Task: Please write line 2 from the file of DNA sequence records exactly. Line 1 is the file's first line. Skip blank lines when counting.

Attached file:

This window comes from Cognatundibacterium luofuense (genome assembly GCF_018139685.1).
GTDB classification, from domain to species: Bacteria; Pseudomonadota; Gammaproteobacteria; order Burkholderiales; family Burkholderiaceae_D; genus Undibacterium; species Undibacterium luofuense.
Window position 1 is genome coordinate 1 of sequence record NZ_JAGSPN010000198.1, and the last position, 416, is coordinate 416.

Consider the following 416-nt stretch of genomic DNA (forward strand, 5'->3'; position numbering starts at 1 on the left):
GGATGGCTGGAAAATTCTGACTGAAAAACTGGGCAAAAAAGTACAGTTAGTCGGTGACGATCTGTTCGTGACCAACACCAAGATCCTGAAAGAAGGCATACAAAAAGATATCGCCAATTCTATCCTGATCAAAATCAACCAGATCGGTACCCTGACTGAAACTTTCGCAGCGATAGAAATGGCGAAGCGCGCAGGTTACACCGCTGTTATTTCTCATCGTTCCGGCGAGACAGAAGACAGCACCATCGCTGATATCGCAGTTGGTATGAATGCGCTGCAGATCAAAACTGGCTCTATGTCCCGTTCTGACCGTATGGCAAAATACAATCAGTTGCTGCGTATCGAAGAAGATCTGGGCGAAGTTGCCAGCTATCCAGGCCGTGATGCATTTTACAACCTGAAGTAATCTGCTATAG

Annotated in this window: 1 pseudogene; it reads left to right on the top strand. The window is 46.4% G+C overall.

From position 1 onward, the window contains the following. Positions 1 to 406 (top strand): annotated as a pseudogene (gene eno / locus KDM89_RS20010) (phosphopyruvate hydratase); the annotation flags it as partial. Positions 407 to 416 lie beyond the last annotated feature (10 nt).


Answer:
GTDB classification, from domain to species: Bacteria; Pseudomonadota; Gammaproteobacteria; order Burkholderiales; family Burkholderiaceae_D; genus Undibacterium; species Undibacterium luofuense.